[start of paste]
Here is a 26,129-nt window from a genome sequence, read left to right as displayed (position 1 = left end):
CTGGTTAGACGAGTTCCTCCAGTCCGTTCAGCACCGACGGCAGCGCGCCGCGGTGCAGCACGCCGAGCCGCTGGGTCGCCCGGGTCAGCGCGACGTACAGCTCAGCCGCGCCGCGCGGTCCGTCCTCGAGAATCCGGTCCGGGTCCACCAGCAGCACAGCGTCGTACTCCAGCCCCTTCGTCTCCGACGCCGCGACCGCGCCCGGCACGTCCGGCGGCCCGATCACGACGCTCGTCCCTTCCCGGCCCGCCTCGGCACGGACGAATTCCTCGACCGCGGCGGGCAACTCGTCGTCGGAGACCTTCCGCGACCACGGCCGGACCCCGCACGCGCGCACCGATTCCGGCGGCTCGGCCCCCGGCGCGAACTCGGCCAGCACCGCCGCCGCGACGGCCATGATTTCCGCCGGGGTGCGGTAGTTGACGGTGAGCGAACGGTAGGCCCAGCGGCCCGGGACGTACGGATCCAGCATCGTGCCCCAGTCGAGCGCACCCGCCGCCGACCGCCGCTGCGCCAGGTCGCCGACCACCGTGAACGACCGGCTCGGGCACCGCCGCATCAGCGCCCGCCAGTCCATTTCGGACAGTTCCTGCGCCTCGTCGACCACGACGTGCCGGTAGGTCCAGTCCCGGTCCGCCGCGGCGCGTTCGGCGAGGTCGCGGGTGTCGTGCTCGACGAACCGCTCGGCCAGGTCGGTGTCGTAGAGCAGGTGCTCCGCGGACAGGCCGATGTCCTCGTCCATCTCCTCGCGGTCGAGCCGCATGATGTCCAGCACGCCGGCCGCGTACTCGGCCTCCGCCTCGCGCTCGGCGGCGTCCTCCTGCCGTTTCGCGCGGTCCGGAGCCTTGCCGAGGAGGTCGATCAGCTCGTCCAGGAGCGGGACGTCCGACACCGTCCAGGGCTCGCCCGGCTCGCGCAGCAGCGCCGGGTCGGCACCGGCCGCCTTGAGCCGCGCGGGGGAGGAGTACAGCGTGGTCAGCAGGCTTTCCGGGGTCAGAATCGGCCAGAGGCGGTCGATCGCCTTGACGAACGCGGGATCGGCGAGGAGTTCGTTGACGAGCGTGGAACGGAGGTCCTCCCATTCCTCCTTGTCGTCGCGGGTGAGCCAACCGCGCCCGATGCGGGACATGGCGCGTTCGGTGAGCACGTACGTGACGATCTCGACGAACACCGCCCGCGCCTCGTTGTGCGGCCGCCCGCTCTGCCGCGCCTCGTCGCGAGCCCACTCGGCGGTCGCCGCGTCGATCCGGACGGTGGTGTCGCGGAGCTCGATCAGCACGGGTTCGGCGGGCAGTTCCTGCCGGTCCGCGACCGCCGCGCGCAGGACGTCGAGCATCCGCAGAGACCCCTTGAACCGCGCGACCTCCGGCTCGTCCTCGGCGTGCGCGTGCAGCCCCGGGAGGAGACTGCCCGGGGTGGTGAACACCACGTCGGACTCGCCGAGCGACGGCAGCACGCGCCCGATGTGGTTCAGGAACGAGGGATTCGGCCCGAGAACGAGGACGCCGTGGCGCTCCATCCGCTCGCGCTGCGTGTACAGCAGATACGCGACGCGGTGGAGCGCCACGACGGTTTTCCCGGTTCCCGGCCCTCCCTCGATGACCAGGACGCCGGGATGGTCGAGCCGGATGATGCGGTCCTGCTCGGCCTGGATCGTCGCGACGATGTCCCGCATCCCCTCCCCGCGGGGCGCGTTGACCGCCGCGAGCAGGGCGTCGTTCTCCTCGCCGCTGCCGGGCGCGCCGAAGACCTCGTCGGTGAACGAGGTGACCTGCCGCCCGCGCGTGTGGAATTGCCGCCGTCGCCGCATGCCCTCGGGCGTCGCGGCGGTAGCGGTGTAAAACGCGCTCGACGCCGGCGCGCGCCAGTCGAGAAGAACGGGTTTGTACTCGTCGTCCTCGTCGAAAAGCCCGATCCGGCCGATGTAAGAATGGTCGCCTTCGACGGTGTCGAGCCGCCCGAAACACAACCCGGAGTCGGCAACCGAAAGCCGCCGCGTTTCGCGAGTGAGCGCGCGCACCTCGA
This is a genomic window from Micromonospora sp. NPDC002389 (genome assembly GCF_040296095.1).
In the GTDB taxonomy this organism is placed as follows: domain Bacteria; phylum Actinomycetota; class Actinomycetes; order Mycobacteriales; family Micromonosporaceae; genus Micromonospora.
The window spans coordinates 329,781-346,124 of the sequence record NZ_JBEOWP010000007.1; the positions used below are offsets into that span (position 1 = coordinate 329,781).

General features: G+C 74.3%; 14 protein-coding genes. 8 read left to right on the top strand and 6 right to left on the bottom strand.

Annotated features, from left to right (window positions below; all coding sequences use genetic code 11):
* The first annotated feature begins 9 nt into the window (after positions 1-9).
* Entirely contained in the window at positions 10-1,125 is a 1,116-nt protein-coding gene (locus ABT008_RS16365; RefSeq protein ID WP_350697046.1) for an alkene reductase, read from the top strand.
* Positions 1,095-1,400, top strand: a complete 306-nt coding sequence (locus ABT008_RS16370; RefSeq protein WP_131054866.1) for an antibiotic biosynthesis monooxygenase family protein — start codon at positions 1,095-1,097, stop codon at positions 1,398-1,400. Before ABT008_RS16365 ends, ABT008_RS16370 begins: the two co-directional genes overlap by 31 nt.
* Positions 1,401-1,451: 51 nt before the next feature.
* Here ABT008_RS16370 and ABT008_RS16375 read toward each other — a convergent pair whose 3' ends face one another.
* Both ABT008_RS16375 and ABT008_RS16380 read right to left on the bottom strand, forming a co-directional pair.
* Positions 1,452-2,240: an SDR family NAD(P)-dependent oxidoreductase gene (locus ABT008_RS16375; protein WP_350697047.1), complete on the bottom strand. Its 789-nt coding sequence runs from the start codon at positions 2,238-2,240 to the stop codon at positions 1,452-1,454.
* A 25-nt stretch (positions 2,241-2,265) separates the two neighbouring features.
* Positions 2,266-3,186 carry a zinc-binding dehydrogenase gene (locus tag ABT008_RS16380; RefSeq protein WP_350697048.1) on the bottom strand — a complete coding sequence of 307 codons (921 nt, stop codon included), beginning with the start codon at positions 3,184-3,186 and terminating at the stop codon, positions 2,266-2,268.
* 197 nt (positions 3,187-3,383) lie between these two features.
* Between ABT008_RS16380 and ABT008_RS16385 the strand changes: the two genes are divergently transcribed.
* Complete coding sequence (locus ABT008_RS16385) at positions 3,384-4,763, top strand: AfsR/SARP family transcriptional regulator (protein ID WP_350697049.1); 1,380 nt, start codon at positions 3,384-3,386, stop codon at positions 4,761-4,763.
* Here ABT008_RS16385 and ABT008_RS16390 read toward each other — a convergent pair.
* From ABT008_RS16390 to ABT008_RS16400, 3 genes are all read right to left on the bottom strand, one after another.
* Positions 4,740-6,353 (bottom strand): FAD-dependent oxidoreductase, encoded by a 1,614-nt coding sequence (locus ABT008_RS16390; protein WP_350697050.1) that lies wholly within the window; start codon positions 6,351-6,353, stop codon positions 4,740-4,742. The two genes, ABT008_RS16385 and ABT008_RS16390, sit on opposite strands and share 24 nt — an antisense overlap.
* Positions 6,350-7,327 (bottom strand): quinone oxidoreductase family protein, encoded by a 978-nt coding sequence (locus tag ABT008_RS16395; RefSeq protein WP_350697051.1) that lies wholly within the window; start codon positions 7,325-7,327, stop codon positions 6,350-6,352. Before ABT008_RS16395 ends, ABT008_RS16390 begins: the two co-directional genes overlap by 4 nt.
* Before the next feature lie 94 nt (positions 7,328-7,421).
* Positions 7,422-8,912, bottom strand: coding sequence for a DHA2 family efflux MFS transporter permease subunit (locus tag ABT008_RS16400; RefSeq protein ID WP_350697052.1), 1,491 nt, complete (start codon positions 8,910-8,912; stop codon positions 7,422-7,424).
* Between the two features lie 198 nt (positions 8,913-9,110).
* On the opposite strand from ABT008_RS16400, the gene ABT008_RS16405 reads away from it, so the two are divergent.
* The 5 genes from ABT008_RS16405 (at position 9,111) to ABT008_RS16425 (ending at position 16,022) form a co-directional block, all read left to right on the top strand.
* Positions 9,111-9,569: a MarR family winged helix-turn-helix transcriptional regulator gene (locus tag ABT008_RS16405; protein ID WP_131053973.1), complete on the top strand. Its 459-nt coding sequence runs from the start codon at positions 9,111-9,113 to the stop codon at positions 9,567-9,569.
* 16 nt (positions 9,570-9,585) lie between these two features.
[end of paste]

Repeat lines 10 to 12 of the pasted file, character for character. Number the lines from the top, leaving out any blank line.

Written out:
* Positions 1,095-1,400, top strand: a complete 306-nt coding sequence (locus ABT008_RS16370; RefSeq protein WP_131054866.1) for an antibiotic biosynthesis monooxygenase family protein — start codon at positions 1,095-1,097, stop codon at positions 1,398-1,400. Before ABT008_RS16365 ends, ABT008_RS16370 begins: the two co-directional genes overlap by 31 nt.
* Positions 1,401-1,451: 51 nt before the next feature.
* Here ABT008_RS16370 and ABT008_RS16375 read toward each other — a convergent pair whose 3' ends face one another.